Second, constant switching will be more acceptable in a metropolis like New York, Paris, or Berlin. Life is faster here, and this also applies to the professional world. So, consider moving to an urban center.

Third, you can omit prior positions on your CV, to make it look like you switch less often than you do. Few employers bother to check. To be clear — that is lying. But then again, you are dealing with a system that just wants to exploit your workforce. Should you really feel bad about exploiting it back?

On an emotional level, it can help to let someone in on your switcher mindset. When you can share your rationale with a confidante, it will strengthen your resolve. The opinions of others will less affect you.

Finally, don’t make excuses. When you want to quit, tell your boss how it is — you dislike the work. This is not about doing the “right” thing; it is to desensitize yourself. If you practice being direct, you will become better at it. You will stop caring.

2. Start a Passion Business

If you keep switching jobs because your work feels meaningless, maybe it’s time to start your own passion business.

The idea behind a passion business — you monetize an activity that you are truly excited about. This way, work stops feeling like work. For example, if you love yoga more than anything else in the world, consider becoming a yoga instructor. If you practice your shredding every free minute, maybe your calling is being a studio musician.

There are a few limitations with passion businesses that you need to be aware of.

Passion businesses take longer to monetize. If you offer copywriting or app development, you will have almost instant cash flow; that’s how sought-after these services are. But if you want to make a living from self-publishing your space operas, be prepared to not make much if any money for the first few years.

Overall, passion businesses are not as profitable as “regular” businesses. You can make a living from them, but you probably won’t get rich. I call this the “boring vs. exciting spectrum.” As a rule of thumb, the “drier” your job feels, the easier it is to earn. That’s why B2B entrepreneurs tend to do well. But the more “inspiring” your job feels, the harder it will be to earn. There are not that many millionaire SciFi writers.

Notwithstanding these limitations, starting a passion business might be the best thing you ever do in your life. I have done it several times and never regretted it. Yes, the initial two to three years are hard. But once you start to get some cash flow, you are now part of an incredibly fortunate elite — you get to do what you love most in life. At this point, there is no reason for compulsive job quitting anymore.

3. Exit the System

The third option is to exit the system altogether.

Some people simply don’t want to work, at least not in the traditional sense. And if you are okay with the consequences — missing out on consumerism, no financial security — then that’s perfectly okay. It’s your life. You can do whatever you want with it.

One way to pull this off is to cut your expenses to the bare minimum. Think $700–800 per month. With that little money required to survive, you can get by working the occasional odd job. Once you finish a stint, you can go several months before you have to take up another odd job. For most of the year, your days will be wide open. You will be free to idle.

How do you cut your expenses to $700–800 per month? Here are some tips:

  • Move apartments. This could mean moving in with roommates, moving cities, or even moving countries. For example, long-term rentals in SEA can be as low as $100–200 per month. Certain countries in Latin America and Africa come close.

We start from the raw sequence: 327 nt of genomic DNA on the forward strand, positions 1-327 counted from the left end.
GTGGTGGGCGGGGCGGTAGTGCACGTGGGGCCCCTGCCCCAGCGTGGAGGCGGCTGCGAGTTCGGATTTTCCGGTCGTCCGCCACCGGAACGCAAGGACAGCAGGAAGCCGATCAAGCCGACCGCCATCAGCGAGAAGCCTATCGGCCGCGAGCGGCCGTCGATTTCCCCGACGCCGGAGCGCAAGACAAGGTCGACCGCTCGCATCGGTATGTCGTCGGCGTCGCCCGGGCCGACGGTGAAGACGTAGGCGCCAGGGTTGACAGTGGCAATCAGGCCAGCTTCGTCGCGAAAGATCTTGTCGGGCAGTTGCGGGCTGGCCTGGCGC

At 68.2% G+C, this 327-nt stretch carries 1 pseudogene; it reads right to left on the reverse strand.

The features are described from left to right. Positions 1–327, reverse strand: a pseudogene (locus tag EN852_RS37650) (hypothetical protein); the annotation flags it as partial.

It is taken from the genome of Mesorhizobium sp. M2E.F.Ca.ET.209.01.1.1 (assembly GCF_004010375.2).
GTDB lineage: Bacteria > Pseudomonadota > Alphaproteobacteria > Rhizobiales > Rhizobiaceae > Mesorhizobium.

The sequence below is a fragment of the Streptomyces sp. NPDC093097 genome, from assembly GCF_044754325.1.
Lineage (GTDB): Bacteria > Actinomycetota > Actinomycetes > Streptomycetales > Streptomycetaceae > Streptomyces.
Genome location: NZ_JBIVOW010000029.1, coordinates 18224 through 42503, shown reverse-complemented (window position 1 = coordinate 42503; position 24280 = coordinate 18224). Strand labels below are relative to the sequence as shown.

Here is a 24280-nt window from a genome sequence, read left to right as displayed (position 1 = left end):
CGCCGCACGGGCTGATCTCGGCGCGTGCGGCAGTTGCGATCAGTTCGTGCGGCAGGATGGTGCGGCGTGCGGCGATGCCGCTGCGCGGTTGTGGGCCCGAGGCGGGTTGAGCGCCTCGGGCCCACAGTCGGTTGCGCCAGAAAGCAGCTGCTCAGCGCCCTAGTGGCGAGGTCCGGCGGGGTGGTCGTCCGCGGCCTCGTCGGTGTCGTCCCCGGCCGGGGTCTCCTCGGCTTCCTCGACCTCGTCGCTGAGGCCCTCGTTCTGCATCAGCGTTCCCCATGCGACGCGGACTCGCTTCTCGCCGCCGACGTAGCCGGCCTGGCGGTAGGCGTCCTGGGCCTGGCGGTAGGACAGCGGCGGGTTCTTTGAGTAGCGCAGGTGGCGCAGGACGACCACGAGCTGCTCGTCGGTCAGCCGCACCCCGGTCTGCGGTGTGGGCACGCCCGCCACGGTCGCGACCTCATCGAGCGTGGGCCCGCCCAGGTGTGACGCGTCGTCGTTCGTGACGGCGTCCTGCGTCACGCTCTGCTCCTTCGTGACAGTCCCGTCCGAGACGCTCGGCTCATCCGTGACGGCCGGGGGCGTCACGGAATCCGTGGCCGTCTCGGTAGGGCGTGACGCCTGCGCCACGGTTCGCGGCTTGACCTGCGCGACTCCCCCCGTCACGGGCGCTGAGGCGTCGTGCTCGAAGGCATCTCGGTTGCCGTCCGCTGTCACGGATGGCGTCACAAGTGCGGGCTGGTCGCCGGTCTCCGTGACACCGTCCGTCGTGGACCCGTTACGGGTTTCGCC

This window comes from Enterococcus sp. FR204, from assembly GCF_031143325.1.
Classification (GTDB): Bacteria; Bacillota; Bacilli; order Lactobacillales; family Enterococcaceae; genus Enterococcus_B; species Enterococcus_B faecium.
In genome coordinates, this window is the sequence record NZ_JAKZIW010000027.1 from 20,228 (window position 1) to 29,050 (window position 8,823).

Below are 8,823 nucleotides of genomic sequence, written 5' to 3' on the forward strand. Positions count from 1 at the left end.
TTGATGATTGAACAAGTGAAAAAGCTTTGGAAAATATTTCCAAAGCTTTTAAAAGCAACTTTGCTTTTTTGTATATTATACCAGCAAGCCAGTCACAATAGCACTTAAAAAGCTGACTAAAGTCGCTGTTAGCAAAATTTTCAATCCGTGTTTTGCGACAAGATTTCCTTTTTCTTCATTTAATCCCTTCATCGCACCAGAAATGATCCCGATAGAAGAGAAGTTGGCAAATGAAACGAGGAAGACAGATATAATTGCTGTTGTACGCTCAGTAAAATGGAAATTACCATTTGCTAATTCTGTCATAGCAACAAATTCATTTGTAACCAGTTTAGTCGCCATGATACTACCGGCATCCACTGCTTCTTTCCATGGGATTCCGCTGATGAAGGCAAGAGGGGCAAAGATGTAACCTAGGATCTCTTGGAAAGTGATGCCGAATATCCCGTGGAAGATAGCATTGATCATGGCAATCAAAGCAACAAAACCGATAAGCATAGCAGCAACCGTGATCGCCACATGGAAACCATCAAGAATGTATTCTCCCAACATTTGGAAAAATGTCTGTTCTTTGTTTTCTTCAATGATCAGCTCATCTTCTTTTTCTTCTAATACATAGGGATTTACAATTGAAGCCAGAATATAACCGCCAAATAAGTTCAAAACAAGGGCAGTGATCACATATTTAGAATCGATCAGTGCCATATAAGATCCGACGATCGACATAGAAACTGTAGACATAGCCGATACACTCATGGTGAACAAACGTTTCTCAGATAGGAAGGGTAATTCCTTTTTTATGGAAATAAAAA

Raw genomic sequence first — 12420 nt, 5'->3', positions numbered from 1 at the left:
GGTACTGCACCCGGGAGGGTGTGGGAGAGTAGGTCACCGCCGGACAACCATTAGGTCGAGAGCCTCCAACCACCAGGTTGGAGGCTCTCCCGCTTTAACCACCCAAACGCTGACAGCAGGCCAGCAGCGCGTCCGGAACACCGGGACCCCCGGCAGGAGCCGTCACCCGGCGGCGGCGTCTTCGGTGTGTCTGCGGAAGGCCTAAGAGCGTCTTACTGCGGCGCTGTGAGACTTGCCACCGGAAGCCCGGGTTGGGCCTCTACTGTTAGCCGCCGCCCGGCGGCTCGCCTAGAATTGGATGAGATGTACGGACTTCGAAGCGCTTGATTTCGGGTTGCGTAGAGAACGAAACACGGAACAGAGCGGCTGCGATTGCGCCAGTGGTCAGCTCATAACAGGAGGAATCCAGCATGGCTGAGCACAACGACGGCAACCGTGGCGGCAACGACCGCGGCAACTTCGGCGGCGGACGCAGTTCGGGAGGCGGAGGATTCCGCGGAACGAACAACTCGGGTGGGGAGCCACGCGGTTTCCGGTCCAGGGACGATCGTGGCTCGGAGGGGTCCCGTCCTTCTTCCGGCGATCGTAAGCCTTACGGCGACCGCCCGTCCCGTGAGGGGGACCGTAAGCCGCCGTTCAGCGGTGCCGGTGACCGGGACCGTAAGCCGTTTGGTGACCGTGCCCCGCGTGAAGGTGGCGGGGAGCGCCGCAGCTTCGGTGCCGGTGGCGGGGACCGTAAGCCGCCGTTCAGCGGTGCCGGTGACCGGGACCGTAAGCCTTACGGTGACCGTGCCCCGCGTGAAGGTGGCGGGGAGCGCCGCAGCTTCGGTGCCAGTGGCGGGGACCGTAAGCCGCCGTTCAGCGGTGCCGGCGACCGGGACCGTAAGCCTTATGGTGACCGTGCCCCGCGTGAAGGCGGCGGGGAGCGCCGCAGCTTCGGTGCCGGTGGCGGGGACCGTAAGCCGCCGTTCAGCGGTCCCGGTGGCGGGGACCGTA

• Cook at home. Buy all your groceries at discounters like Aldi. Pay attention to items on sale. Then cook all of your meals at home. This way, you can spend as little as $100–200 per month on food while also eating healthy.
  • Get rid of your car. Sell your SUV and get a used bike. Better yet, walk everywhere. If you need to travel somewhere further, use public transportation. Not only will this save you lots of money, but it will also take care of your exercise needs.

If you are set on getting by on $700–800 per month, it can be done. The more difficult part is to withstand the social pushback. Your family and friends will let you feel their disapproval. They will think you a dropout and a loser.

Ultimately, you need to ask yourself what is more important to you. Do you want to please the people around you? Or would you rather live your life in a way that makes you happy? I would argue it’s not a difficult choice.

There are people who take this even further. In 2000, American Daniel Suelo decided to quit money. He moved to a cave near Moab, Utah, and started foraging for food as well as dumpster diving. Later, he traveled the country by hitchhiking, making it as far as Alaska, where he survived on catching wild salmon. If you are interested, the writer Mark Sundeen chronicled Suelo’s adventures in, “The Man Who Quit Money.” Great read.

Of course, when we hear a story like this, our first reaction is, “What a weirdo.” But what is so weird about going off-grid? What is so unthinkable about getting a plot of land, building a hut, and growing your own produce? Humans lived like this for thousands of years — and many still do.

It’s easy for us to turn up our noses at somebody like Suelo. But when life comes to an end, who do you think will feel more at peace with themselves? The outcast who had all the adventures? Or the corporate slave, who worked 40 hours a week for 40 years? There is something to be said for quitting it all. Don’t outright reject this option.

1 thought on ““Why do I keep quitting jobs?””

  1. Niel thank you. I’m 22 and I feel like it’s time I work for myself. I’ve always had a problem with others being in charge of my life. I’m currently a regional assistant director and at the time it was cool being in meetings with top executives, but I realize working for others is not for me. I needed to hear this.


Leave a Comment